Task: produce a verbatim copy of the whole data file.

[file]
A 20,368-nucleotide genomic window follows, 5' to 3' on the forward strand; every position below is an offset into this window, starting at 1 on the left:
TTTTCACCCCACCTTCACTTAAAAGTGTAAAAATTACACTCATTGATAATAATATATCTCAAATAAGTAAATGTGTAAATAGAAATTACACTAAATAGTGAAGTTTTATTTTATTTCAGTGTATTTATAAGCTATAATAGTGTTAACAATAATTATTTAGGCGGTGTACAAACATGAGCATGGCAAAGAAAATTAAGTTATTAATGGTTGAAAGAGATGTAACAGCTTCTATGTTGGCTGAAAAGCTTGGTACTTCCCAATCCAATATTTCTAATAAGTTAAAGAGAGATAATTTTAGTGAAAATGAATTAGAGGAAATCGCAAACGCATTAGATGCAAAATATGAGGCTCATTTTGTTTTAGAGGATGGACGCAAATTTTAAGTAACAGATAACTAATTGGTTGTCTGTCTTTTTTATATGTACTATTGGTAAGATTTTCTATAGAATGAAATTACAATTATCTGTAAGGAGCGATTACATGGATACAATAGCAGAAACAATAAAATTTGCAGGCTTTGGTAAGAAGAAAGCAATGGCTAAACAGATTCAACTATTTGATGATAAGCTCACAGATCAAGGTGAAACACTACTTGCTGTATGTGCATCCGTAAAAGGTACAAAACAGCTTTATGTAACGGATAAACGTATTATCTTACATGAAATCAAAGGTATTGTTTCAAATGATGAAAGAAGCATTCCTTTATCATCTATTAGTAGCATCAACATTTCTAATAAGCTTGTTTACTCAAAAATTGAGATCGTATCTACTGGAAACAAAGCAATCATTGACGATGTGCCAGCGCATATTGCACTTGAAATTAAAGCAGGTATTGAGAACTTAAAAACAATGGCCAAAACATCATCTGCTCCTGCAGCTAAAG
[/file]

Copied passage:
A 20,368-nucleotide genomic window follows, 5' to 3' on the forward strand; every position below is an offset into this window, starting at 1 on the left:
TTTTCACCCCACCTTCACTTAAAAGTGTAAAAATTACACTCATTGATAATAATATATCTCAAATAAGTAAATGTGTAAATAGAAATTACACTAAATAGTGAAGTTTTATTTTATTTCAGTGTATTTATAAGCTATAATAGTGTTAACAATAATTATTTAGGCGGTGTACAAACATGAGCATGGCAAAGAAAATTAAGTTATTAATGGTTGAAAGAGATGTAACAGCTTCTATGTTGGCTGAAAAGCTTGGTACTTCCCAATCCAATATTTCTAATAAGTTAAAGAGAGATAATTTTAGTGAAAATGAATTAGAGGAAATCGCAAACGCATTAGATGCAAAATATGAGGCTCATTTTGTTTTAGAGGATGGACGCAAATTTTAAGTAACAGATAACTAATTGGTTGTCTGTCTTTTTTATATGTACTATTGGTAAGATTTTCTATAGAATGAAATTACAATTATCTGTAAGGAGCGATTACATGGATACAATAGCAGAAACAATAAAATTTGCAGGCTTTGGTAAGAAGAAAGCAATGGCTAAACAGATTCAACTATTTGATGATAAGCTCACAGATCAAGGTGAAACACTACTTGCTGTATGTGCATCCGTAAAAGGTACAAAACAGCTTTATGTAACGGATAAACGTATTATCTTACATGAAATCAAAGGTATTGTTTCAAATGATGAAAGAAGCATTCCTTTATCATCTATTAGTAGCATCAACATTTCTAATAAGCTTGTTTACTCAAAAATTGAGATCGTATCTACTGGAAACAAAGCAATCATTGACGATGTGCCAGCGCATATTGCACTTGAAATTAAAGCAGGTATTGAGAACTTAAAAACAATGGCCAAAACATCATCTGCTCCTGCAGCTAAAG